As in, Mothers In literature. As I explained in my previous post, I realised recently how few mothers who have great characters are present in fiction. In fact, how few mothers there are at all let alone decent ones. I’m not even looking for great mothers or likeable people here, just characters with some depth, growth and who aren’t just weak or rubbish. An evil domineering mother, even, would do, though I wouldn’t be using them as a role model.
Here are the first four awesome Mums we could think of. More to follow soon!
I caught Zöe when she was ill at home from school one day and forced her to read this book – which I’d just finished and I loved. It’s about 16 year old Alex, who finds herself transported to a magical world and mysterious school instead of the more normal boarding school her parents meant to send her to. It’s great, and the author Lynette and her blog are awesome too!
Anyway. These were the first thoughts I got from my ailing sister:
WHERE’S THE SECOND ONE?!?!
WHY DO YOU LET ME READ SUCH GOOD BOOKS WHEN THE SEQUELS WON’T BE AVAILABLE FOR AGES
THAT IS COMPLETELY UNFAIR
It all starts with the disappearance of an attention-seeking author who has just written a book mocking and betraying most of his acquaintances, and, of course, he is dead. Horribly dead. Disgustingly dead. And between his last book, strange wife, devoted lover, successful rival, embittered agent, boss, fans and a range of other intriguing characters Cormoran Strike has got to find a killer.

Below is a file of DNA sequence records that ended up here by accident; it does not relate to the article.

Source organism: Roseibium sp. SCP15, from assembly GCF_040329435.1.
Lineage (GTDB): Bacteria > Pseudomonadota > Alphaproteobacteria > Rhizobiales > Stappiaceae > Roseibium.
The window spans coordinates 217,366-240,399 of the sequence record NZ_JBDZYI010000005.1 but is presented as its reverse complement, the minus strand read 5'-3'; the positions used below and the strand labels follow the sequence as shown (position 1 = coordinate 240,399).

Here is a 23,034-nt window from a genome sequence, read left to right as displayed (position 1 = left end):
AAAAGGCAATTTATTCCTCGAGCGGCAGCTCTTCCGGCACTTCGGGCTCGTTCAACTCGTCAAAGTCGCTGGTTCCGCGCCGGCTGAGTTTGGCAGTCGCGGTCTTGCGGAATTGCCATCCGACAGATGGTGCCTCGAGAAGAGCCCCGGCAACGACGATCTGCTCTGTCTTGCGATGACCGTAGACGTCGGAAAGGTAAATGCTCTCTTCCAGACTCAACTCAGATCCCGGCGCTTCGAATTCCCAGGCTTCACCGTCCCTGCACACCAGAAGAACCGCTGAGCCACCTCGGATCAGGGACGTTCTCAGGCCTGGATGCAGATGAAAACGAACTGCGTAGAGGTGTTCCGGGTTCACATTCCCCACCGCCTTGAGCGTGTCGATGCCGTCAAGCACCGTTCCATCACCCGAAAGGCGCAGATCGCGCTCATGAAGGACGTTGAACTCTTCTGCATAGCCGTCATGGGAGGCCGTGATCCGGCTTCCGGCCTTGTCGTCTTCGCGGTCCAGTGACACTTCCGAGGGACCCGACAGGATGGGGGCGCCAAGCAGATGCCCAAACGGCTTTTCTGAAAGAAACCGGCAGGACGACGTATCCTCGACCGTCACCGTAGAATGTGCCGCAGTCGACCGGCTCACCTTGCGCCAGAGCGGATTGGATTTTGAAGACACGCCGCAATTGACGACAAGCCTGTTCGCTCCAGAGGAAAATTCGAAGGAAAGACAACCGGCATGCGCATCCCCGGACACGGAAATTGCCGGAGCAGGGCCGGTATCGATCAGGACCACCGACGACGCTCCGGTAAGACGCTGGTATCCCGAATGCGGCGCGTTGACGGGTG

So, I probably wouldn’t have read this if it wasn’t by JK Rowling. I quite enjoyed The Cuckoo’s Calling, but wouldn’t necessarily have bought the sequel, and definitely not as a hardback. But it’s her, and I did.
Harry Potter is a wonder, I love it deeply. And her other myriad of stories are gripping and clever. But I recently realised… JK Rowling’s greatest story is simply the story of JK Rowling.
We all know it, see. We all know she was a single Mum, writing on napkins in a cafe. We know the whole idea just came to her, fully formed. We are all on her side; a poor, single Mum, winning against the machine, living the full American dream from her house in Edinburgh. I could tell you a lot less detail about most other authors I read.
I like to think of myself as a part of the Harry Potter generation. I started secondary school a year or two after Harry – but with the spaces between books we sort of grew up together. Life got more serious. We both loved Hogwarts, defeated evil wizards, got married and got on with our lives.
And actually, while I read the books, I wasn’t convinced by Ron and Hermione. I never quite believed that someone with her ambition, drive and intelligence would decide that dating and even more marrying Ronald Weasley, despite his many good qualities, would ever satisfy her. But I read the books, I decided to trust JK Rowling, I got over it. I just make sure never to read the last chapter if I re-read them.
But now, apparently, she said she has made a mistake. It should have been Harry and Hermione all along.